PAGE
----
Those first few weeks in London were given to staring into shop-windows and wandering, open-mouthed, up and down. No one wanted the tragedy—the managers all sniffed at it. Little then did Davy dream, as they made their way from the office of one theater-manager to that of another, that he himself would some day own a theater and give the discarded play its first setting. And little did he think that he would yet be the foremost actor of his time, and his awkward mate the literary dictator of London. Oh! this game of life is a great play! The blissful uncertainty of it all! The ambitions, plans, strivings, heartaches, mad desires and vain reaching out of empty arms! The tears, the bitter disappointments, the sleepless nights, the echoes of prayers unheard, and the hollow hopelessness of love turned to hate!

And then mayhap we do as Emerson did—go out into the woods, and all the trees say, "Why so hot, my little man?"

Garrick, disappointed and undone at the thought of defeat in his chosen profession, turned to commercial life and then to the theater. At his first stage appearance he trembled with diffidence and all but fled in fright. He persevered, for he could do nothing else. He arose step by step, and honors, wealth and fame were his. Love came to him: he wedded the woman of his choice. And after his death she survived for forty-three years. She lived one hundred years, lacking two. Garrick was born in Seventeen Hundred Sixteen; and his wife died in Eighteen Hundred Twenty-two, which seems to bring the times of Johnson pretty close home to us. Throughout her long life, she lived in the memory of the love that had been hers; cherishing and protecting, idolizing, as did Mary Shelley, the one name and that alone.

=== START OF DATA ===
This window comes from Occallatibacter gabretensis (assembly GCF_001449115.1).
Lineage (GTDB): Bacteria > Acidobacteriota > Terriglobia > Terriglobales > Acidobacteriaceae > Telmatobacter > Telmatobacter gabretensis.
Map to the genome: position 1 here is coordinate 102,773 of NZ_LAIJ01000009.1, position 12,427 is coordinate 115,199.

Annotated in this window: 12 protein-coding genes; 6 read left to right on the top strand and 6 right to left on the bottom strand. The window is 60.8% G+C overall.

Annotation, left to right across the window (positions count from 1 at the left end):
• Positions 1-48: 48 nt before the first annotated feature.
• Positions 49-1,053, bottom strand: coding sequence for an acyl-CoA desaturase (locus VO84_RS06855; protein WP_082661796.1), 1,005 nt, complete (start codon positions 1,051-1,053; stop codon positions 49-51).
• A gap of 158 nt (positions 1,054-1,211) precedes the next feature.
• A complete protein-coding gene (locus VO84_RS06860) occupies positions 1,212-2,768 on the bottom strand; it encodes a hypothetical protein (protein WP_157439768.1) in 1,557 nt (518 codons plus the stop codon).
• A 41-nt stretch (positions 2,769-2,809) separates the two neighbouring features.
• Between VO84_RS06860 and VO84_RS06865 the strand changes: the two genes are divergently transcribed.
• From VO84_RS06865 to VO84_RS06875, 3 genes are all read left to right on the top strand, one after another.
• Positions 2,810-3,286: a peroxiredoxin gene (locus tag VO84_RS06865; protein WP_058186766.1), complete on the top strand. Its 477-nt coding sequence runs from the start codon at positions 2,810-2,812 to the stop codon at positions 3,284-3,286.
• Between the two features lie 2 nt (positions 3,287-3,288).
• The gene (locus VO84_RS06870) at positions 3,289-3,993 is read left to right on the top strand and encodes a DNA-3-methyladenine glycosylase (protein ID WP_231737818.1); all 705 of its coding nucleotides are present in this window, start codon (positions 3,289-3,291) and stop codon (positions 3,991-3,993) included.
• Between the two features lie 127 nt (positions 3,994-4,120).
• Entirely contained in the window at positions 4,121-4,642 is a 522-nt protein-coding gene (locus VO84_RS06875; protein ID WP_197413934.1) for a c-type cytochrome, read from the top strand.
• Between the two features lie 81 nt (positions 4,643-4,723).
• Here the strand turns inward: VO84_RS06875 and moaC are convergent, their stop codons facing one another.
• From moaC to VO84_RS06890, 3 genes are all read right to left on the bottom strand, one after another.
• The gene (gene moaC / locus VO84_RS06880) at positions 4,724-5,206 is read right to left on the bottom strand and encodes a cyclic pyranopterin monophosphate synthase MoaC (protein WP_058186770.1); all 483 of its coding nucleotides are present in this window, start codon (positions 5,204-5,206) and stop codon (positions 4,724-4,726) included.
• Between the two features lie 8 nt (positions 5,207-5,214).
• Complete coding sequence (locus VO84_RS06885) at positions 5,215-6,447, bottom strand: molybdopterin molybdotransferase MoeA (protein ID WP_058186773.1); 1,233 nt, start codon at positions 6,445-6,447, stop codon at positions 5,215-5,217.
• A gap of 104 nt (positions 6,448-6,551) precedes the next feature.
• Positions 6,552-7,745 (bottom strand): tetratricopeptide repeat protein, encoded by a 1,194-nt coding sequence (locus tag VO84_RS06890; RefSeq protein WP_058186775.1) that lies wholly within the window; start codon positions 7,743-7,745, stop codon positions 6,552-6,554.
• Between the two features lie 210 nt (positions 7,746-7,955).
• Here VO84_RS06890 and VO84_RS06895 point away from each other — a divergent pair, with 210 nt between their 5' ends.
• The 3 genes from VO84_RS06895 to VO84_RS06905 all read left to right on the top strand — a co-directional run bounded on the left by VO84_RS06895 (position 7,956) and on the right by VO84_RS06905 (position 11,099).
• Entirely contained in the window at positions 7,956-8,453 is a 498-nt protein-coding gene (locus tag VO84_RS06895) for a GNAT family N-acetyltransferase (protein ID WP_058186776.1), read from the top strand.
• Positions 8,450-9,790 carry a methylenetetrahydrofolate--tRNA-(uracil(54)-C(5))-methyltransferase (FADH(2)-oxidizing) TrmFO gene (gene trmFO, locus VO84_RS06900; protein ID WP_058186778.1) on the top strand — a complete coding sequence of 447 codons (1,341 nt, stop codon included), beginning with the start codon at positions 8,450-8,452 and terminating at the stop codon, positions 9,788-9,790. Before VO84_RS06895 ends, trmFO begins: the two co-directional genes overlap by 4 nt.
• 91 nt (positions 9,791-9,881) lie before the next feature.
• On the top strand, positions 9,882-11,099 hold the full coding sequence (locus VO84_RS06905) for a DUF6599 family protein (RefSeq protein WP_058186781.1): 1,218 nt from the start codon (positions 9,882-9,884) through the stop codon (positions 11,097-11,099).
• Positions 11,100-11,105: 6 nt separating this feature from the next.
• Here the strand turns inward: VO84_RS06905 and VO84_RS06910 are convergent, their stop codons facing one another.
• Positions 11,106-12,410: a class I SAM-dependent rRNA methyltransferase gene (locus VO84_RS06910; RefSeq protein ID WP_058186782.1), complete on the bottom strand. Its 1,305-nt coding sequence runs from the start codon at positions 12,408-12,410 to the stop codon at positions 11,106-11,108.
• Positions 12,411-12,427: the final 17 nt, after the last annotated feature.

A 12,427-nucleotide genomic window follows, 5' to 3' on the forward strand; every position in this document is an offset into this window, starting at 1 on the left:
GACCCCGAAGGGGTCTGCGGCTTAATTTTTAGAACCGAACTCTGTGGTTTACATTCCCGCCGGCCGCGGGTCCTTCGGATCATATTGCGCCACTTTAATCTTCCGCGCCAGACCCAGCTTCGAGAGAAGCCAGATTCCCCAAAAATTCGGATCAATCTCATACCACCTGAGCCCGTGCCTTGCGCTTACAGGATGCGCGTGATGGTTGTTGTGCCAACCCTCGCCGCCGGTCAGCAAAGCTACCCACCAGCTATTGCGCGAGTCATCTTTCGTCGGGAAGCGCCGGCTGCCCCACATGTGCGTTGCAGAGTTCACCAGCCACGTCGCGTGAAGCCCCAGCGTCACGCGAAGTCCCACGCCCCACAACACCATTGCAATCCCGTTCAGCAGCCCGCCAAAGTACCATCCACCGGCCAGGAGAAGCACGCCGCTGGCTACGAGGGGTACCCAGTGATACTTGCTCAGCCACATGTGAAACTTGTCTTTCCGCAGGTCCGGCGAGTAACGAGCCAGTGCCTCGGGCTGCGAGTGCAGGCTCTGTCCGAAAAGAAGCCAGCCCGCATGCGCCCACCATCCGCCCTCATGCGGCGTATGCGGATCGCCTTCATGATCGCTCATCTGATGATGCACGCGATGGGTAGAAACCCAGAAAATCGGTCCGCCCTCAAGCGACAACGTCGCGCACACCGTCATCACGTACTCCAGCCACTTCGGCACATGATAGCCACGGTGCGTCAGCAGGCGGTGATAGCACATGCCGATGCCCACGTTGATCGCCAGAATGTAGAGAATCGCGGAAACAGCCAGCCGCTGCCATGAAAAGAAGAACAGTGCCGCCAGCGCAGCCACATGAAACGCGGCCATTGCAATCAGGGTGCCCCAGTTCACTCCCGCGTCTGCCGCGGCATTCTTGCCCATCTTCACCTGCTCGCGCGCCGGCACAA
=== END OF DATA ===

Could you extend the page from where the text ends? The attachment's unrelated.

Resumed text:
Johnson and Garrick thoroughly respected and admired each other, yet they often quarreled—they quarreled to the last. But when Davy had lain him down in his last sleep, aged sixty-three, it was Johnson, aged seventy, who wrote his epitaph, introducing into it the deathless sentence * * * "by that stroke of death which has eclipsed the gaiety of nations, and impoverished the public stock of harmless pleasure."

Three months in London and Johnson succeeded in getting a place on the editorial staff of "The Gentleman's Magazine." Prosperity smiled, not exactly a broad grin; but the expression was something better than a stony, forbidding stare.

He made haste to go back to Lichfield after his "Letty," which name, by the way, is an improvement on Betty, Betsy or Tetsy—being baby-talk for Elizabeth.

They took modest lodgings in a third floor back, off Fleet Street, and Johnson began that life of struggle against debt, ridicule and unkind condition that was to continue for forty-seven years; never out of debt, never free from attacks of enemies; a life of wordy warfare and inky broadsides against cant, affectation and untruth—with the weapons of his dialectics always kept well burnished by constant use; hated and loved; jeered and praised; feared and idolized.

Coming out of his burrow one dark night, he encountered an old beggar-woman who importuned him for alms. He was brushing past her, when one of her exclamations caught his ear.